The cry has been that Regulation will equal Censorship.  I disagree.  The regulation need not be state, but it also can’t be Self regulation.  That gave a system which favoured the press over the public and the “Fast Free and Fair” service the PCC claims only manages the “Free” part.

The goal of regulation is not Censorship.  In effect its quality control.  A newspaper is a business.  At the moment it is more profitable for a paper to publish an inaccurate story and apologise later than it is to spend money fact checking.  This must change.  I would propose a variety of options on the new regulator, the ability to impose fines, and in severe cases, to publish retractions in the same prominence and amount for inaccurate stories.  This would be a final sanction for a repeat offender (Say the smears relating to the first Jo Yates murder suspect, later found not guilty) Papers may complain that they can’t run a weeks worth of headlines and blanket coverage merely saying they were wrong.  I beg to differ, and the losses this will make, the missed headlines of current events will perhaps make a paper spend that little bit extra on research.  This would be a top end sanction (Others could include suspension of staff and suspension of issues, but the impact must be devastatingly financial)

It should be sometimes accepted that illegal acts may be required to reveal wrongdoing.  However fishing expeditions are not journalism.  If you hacked the voicemails of every MP there would almost certainly be a couple of juicy stories, but Journalist should have evidence before they resort to lawbreaking.  The definition of public interest should also be tightened up.  Celeb shag’n’tell stories may interest the public, but they are not in the public interest.  Knocking these out of the news may force the press to up their game.

We should also look at media ownership, no one owner or company should own so much of our media.  This should limit the influence of any one company.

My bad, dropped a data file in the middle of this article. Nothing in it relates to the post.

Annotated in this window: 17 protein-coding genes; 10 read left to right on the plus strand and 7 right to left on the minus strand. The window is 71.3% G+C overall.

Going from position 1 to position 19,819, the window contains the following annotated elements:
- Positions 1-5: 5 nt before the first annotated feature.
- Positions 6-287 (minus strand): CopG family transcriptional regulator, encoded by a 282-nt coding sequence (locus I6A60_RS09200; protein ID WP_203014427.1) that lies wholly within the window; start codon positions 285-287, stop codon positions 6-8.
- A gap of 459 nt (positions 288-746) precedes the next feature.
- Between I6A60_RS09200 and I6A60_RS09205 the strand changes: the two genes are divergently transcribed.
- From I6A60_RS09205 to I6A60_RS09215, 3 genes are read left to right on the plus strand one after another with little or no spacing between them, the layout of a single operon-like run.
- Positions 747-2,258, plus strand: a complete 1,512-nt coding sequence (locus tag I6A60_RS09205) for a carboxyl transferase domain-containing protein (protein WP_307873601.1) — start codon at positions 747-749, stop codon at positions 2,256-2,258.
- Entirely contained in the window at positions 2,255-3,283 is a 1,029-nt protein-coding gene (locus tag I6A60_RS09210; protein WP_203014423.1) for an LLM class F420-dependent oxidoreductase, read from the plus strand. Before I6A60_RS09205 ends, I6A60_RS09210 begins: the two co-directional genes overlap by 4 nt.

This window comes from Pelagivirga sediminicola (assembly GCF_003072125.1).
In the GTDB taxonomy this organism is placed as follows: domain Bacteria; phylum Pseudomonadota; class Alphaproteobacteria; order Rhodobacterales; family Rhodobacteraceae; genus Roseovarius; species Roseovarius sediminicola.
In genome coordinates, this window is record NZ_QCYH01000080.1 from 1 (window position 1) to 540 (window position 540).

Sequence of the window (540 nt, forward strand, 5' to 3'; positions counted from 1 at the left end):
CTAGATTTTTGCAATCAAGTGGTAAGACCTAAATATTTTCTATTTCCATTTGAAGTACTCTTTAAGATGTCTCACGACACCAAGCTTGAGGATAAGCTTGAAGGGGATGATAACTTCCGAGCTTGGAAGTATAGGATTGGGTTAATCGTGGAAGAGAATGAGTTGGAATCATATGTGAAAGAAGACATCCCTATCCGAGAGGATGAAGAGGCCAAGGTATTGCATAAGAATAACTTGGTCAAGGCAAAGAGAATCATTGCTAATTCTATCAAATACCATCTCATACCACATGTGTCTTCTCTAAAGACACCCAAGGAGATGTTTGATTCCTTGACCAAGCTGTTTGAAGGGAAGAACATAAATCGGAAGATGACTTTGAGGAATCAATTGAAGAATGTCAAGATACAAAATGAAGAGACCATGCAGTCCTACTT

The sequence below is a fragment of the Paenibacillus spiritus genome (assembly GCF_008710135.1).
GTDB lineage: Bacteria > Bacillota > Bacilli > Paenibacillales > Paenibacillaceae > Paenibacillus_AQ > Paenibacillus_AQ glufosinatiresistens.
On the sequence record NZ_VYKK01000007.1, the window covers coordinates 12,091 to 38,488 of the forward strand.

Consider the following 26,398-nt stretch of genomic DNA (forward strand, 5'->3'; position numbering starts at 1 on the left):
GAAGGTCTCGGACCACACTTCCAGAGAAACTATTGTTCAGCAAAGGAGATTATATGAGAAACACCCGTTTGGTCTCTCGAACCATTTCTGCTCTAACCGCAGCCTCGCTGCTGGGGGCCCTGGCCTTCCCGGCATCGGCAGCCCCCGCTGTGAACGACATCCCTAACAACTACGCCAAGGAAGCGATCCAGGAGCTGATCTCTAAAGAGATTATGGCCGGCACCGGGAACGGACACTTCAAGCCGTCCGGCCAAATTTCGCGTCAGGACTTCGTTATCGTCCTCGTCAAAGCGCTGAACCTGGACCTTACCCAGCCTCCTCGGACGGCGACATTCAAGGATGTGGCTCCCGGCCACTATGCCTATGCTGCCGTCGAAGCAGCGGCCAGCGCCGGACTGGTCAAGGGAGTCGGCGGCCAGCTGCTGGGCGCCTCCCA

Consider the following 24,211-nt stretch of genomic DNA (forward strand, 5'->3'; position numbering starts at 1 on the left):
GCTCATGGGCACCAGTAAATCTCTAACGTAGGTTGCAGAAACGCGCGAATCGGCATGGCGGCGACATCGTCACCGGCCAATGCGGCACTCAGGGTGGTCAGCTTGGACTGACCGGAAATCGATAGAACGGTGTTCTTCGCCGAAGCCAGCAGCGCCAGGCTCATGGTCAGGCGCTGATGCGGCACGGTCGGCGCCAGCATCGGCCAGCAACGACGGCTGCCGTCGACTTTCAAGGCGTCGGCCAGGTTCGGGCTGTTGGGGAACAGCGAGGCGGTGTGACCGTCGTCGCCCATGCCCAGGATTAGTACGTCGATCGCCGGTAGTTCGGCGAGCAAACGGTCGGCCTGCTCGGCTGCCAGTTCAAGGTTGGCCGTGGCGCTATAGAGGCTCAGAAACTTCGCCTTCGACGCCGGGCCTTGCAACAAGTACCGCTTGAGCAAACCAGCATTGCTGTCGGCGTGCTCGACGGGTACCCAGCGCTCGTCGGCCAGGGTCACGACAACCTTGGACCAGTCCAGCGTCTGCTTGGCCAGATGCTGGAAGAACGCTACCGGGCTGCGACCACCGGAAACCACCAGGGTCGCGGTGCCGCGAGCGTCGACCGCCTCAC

We should also be able to read reports of meetings between politicians and the owners of companies (Any company) in fact Lobbying as a whole should be much more transparent.

I think what would really help is a cultural change.  The old rule in news, that Dog does not bite Dog meant that those who supposedly hold the powerful to account turned a blind eye at their own wrongdoing.  Perhaps Dog should eat Dog in this case.

The Jewelry Issue

Posted in Media, News, Religion with tags , , on August 13, 2008 by pieman70

As always the hypocrisy of the gutter press is only matched by the curious ways the memories of its readers work. Take the recent case of the Sikh schoolgirl now allowed to wear a religiously significant bangle despite her school’s “No Jewelry” policy. This strangely caused outrage from some of the more gutter presses editorials harping on about how we “Bend the rules” for foreign religions and treading out the usual “Bet if it was a crucifix this wouldn’t have been allowed” all part of the general intention to make the christian parts of the community, particularly the middle englanders, terrified that we are becoming a foreign country.

I am going to step away from the arguments of what constitutes items you have to wear as part of your religion and go straight to the hypocrisy bit.

In 2006 a case made the papers regarding a BA flight attendant Nadia Eweida, supposedly asked to remove her crucifix as it offended other religions. Strangely enough the tabloids were less focused on their “Rules are Rules” high horse then. Of course this flight attendant, plus tabloids and church members strove to make this sound like BA pandering to minority religions while dissing Christians, after all, they do a BA turban you know, I wring my hands in between typing.